You’ve heard of lobbying scandals, of the influence of big business on government, of the role of money in politics. But what actually is lobbying, how does it work and what should Scotland do about it?
What is lobbying?
In England in the late 17th century, the House of Commons became more powerful in relation to the House of Lords. The Lords – the landed aristocracy – had many interests they wanted to pursue but they weren’t in the House of Commons. But they could wait outside in the lobby where they could talk to politicians on the way in and out of the chamber. They became known as ‘lobbyers’
Lobbying it is about getting access to powerful people
But the term as we know it now is only about 200 years old and comes from America. But the idea is exactly the same – wait in the lobby outside the debating chamber, grab politicians and try and persuade them to make certain decisions. Lobbyers became lobbyists and the idea of lobbying politicians was born, meaning
To try and persuade them to do what you want
But if it started off as a simple process of trying to influence it quickly became more than that. In the early 20th century the new breed of advertising executives realised that if they could make consumers could buy certain products, they could make politicians ‘buy’ certain policies. Advertising and influencing merged into what became known as Public Relations and lobbying became big business. It is now one of the most important things in deciding what politicians do.
And lobbyists spend billions of dollars on it every year
What does lobbying involve?
Most people think of lobbying in terms of talking to politicians, and this is still very important. But sometimes it isn’t the politician you want to talk to – sometimes it is an adviser, or a civil servant, or a party researcher. Basically the key to lobbying trying to ‘bribe’, ‘threaten’ or otherwise ‘twist the arm’ of whomever you think can help to get you what you want.
Lobbying is not just talking to politicians
And it’s not just talking. When ‘lobbying’ met ‘advertising’ the process became professionalised. It is a long time since lobbying was just a conversation with decision-makers and it now involves an very wide range of activities – from paying for expensive economic impact assessments, producing artists impression of proposed developments, commissioning opinion polls, making promotional films and even making direct financial contributions to politicians and political parties.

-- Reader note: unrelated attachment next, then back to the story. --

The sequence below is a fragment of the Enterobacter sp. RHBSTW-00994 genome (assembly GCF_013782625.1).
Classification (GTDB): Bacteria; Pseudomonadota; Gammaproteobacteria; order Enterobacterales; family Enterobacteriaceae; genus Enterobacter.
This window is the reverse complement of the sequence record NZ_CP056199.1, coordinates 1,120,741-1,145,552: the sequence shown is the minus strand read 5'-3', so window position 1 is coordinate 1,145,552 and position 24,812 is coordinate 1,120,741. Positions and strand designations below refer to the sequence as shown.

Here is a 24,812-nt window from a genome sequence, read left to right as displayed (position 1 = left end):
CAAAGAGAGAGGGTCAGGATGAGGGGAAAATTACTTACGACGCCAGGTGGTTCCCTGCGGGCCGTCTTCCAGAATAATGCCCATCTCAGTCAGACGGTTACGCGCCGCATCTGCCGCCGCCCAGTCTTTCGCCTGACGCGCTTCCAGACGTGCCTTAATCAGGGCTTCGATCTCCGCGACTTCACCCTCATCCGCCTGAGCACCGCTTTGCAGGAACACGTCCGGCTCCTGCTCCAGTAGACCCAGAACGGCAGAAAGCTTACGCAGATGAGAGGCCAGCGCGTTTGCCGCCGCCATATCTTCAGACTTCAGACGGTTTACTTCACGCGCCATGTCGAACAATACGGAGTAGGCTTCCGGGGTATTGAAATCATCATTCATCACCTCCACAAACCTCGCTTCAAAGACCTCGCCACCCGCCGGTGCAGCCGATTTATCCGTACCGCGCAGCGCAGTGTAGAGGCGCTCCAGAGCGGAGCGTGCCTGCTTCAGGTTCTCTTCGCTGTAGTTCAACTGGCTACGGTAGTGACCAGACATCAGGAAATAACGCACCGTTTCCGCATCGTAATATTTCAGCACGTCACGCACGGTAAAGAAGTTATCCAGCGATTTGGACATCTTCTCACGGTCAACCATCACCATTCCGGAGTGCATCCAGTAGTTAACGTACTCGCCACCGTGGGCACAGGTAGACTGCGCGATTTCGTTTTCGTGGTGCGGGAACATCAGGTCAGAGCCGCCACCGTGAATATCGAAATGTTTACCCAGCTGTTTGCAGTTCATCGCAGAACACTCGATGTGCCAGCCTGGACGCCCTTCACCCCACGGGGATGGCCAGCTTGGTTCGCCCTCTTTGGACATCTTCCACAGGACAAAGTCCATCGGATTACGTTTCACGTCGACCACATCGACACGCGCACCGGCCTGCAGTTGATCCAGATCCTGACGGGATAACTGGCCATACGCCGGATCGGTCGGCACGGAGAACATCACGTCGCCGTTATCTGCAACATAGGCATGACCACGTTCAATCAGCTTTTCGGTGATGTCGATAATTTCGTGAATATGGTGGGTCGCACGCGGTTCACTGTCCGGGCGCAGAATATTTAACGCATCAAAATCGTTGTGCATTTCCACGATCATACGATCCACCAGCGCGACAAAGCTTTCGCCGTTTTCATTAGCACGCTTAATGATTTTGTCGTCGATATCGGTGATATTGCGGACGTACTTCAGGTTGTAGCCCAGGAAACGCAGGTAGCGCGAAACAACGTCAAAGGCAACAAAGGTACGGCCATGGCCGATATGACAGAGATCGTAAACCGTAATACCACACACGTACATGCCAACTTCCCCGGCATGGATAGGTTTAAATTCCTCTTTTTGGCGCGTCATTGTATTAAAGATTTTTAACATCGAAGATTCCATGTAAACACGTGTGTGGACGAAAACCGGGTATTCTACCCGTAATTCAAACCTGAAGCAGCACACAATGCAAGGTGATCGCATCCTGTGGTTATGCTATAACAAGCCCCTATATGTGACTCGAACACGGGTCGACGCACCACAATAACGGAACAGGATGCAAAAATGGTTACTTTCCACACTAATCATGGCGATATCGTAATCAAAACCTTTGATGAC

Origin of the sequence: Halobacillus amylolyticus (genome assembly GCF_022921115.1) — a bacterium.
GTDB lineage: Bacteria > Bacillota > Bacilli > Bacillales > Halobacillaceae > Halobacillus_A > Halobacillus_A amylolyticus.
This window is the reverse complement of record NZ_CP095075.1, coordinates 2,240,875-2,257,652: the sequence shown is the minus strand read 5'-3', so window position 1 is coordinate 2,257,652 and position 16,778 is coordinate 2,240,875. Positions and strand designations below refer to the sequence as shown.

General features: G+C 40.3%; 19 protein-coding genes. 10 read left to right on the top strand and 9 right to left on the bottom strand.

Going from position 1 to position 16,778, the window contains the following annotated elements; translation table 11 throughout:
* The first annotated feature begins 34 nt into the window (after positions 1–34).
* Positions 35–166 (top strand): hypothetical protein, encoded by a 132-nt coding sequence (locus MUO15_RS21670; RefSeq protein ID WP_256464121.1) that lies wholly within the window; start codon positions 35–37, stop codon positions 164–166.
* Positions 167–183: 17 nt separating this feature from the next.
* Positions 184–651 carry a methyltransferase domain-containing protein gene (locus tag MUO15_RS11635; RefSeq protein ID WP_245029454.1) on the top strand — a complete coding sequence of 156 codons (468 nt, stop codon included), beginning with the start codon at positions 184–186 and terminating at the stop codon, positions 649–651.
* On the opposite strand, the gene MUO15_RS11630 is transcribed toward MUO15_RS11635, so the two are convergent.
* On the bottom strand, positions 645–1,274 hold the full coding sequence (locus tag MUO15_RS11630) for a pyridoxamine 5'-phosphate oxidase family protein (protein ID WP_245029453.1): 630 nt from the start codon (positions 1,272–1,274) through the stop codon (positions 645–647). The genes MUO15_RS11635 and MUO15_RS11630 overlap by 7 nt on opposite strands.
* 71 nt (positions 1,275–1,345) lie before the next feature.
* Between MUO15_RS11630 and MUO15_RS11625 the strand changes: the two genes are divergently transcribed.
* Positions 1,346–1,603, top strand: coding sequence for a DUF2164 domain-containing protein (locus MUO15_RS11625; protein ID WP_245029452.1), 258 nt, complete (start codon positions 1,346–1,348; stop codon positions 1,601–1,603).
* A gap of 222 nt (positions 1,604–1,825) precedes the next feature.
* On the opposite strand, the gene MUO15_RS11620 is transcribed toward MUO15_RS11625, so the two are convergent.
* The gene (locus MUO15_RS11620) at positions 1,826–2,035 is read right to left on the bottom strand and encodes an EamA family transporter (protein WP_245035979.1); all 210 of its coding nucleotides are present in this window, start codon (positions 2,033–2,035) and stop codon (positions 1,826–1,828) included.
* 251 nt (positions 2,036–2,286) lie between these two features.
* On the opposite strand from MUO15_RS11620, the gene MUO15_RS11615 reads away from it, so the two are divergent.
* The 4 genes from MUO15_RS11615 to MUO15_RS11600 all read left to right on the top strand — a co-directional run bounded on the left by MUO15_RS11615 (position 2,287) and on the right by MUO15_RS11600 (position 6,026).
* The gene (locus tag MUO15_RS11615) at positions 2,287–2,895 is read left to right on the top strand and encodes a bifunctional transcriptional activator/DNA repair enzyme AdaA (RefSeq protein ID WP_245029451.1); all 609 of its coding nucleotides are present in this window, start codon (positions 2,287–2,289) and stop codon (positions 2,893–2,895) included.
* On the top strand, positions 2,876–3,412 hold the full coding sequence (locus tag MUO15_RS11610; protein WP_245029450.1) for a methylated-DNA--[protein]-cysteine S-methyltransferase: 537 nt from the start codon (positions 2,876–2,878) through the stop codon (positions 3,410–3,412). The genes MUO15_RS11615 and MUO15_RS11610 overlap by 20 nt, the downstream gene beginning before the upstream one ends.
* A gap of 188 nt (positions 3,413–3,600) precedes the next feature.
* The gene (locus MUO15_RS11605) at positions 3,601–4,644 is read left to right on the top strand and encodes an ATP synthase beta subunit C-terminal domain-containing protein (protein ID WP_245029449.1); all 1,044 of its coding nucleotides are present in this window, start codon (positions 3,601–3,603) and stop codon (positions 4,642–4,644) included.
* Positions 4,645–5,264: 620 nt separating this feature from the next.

It includes everything you prepare to try and persuade them
But it goes further even than that because lobbying is about networks and insider info. A lot of lobbying is done by professional lobbying companies and they invest a lot in recruiting former insiders and in developing personal relationships with decision-makers. Lobbying isn’t just about having good arguments, it’s about having the right relationships.
And it relies heavily on personal relationships
Does lobbying make a difference?
One of the arguments that lobbyists and politicians often make is that there doesn’t need to be stronger lobbying regulations because politicians aren’t really influenced by it. The politicians like to believe they ‘see through’ lobbying and the lobbyists are more than happy to go along with it. But it isn’t true – if you doubt whether lobbying works, remember this:
Clever people wouldn’t spend billions of pounds if it didn’t work
But they really do spend billions and it really does work. Time and time again we have learned about lobbying scandals in which the line between insider contacts and policy decisions is quite clear. And the influence is wider than that – lobbyists are often closely linked with the civil servants at the stage at which legislation and policy is first developed. By the time it reaches the democratic process lobbying can already have had major effects.
Lobbying often shapes policy before politicians even see it
And it goes beyond even that – lobbying isn’t only about changing individual policies but also to change the culture of politics. Lobbyists spend money on experts who devise catchphrases and concepts which they then encourage politicians to absorb and use. This means that lobbying changes the ways politicians see policy and how they talk about their priorities. An enormous amount of the way politicians think and talk has been shaped by the involvement of lobbyists.
Lobbying changes the culture of politics itself
So what do we do?
Lobbying is not always bad and in one way or another democracy needs a way for people to talk to and inform politicians. After all, a small social group or community campaign trying to fight for a good cause by talking to a politicians is technically lobbying. We can’t get rid of lobbying altogether.
Influencing politicians is part of the democratic process
The point is that not all lobbying is equal. Some groups can spend enormous amounts of money and draw on incredibly privileged insider access – and in reality it does more than simply tip the field in their advantage. The fastest way to do something about this is to have full disclosure of lobbying contact – not just politicians, civil servants, not just face to face contact, all activity related to the campaign, not just who and when, how much spent and on what?
Let everyone see how powerful lobbyists are with full disclosure
Another important step is to remove the insider access by clamping down on the ‘revolving door’. This is the practice where commercial interests are seconded into government to formulate policy and politicians, advisers and civil servants and advisers move straight into lucrative jobs where their insider knowledge gives an unfair advantage. In fact many civil servants and politicians have these jobs even while still in office.
End the revolving door – make public service work in the public interest